SHOW MORE 

Pentagon focusing on most vital personnel for virus testing

Full Screen
1 / 4

Public Domain

In this April 7, 2020, photo released by the U.S. Navy, sailors assigned to the aircraft carrier USS Theodore Roosevelt move ready to eat meals for sailors who have tested negative for COVID-19 and are being taken to local hotels in an effort to implement social distancing at Naval Base Guam. People in Guam are used to a constant U.S. military presence on the strategic Pacific island, but some are nervous as hundreds of sailors from the coronavirus-stricken Navy aircraft carrier flood into hotels for quarantine. Officials insist they have enforced strict safety measures. (Mass Communication Specialist Julio Rivera/U.S. Navy via AP)

WASHINGTON – With limited supplies of coronavirus tests available, the Pentagon is focusing first on testing those performing duties deemed most vital to national security. Atop the list are the men and women who operate the nation's nuclear forces, some counterterrorism forces, and the crew of a soon-to-deploy aircraft carrier.

Defense leaders hope to increase testing from the current rate of about 7,000 a day to 60,000 by June. This will enable them to test those showing symptoms as well as those who do not.

The current tight supply forced the Pentagon to take a phased approach, which includes testing sailors aboard the USS Nimitz, the Bremerton, Washington-based Navy carrier next in line to head to the Pacific. Officials hope to avoid a repeat of problems that plagued the virus-stricken USS Theodore Roosevelt. On Friday the Navy disclosed a virus outbreak aboard another ship at sea, the USS Kidd.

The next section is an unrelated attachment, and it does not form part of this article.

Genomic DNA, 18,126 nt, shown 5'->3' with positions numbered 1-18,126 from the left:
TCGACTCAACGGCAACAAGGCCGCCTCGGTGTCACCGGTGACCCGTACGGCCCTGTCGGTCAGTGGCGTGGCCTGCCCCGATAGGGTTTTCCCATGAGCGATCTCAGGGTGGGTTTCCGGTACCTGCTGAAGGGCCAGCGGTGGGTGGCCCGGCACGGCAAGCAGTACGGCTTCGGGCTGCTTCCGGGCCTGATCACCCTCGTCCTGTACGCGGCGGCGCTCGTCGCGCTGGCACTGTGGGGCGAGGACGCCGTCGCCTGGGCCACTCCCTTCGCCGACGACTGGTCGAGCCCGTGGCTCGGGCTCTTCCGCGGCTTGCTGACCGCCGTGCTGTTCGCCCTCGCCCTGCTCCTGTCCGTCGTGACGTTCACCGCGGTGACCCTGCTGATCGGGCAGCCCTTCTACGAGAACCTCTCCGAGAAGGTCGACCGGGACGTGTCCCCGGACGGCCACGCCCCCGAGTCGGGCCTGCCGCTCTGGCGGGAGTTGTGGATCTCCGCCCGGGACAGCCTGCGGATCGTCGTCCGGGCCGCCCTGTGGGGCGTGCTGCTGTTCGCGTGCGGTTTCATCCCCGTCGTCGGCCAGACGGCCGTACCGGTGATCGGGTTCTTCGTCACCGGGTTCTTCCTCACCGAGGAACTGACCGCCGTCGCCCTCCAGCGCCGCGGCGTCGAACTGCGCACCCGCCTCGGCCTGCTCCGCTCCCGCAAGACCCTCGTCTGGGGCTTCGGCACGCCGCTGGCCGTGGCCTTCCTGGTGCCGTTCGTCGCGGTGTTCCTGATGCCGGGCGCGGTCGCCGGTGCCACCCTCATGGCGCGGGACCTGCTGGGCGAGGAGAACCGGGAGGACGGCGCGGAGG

Despite President Donald Trump’s assertion that testing capacity is not an issue in the United States, Pentagon officials don’t expect to have enough tests for all service members until sometime this summer.

Defense Secretary Mark Esper recently approved the tiered approach. It expands the Pentagon's practice of testing mainly those who show symptoms of the virus to eventually testing everyone. Many virus carriers show no symptoms but can be contagious, as was discovered aboard the Roosevelt.

The aim is to allocate testing materials to protect what the military considers its most important missions, while not depleting supplies for high-risk groups in the civilian population, including the elderly at nursing homes and health care professionals on the front lines of battling the virus.

The first tier of U.S. troops are being tested this month, followed in May and June by the second-highest priority group: forces in combat zones such as Syria, Iraq and Afghanistan. Next will be those abroad outside of war zones, like troops in Europe and aboard ships at sea, as well as those returning to the United States from overseas deployments.

Last in line: the remainder of the force.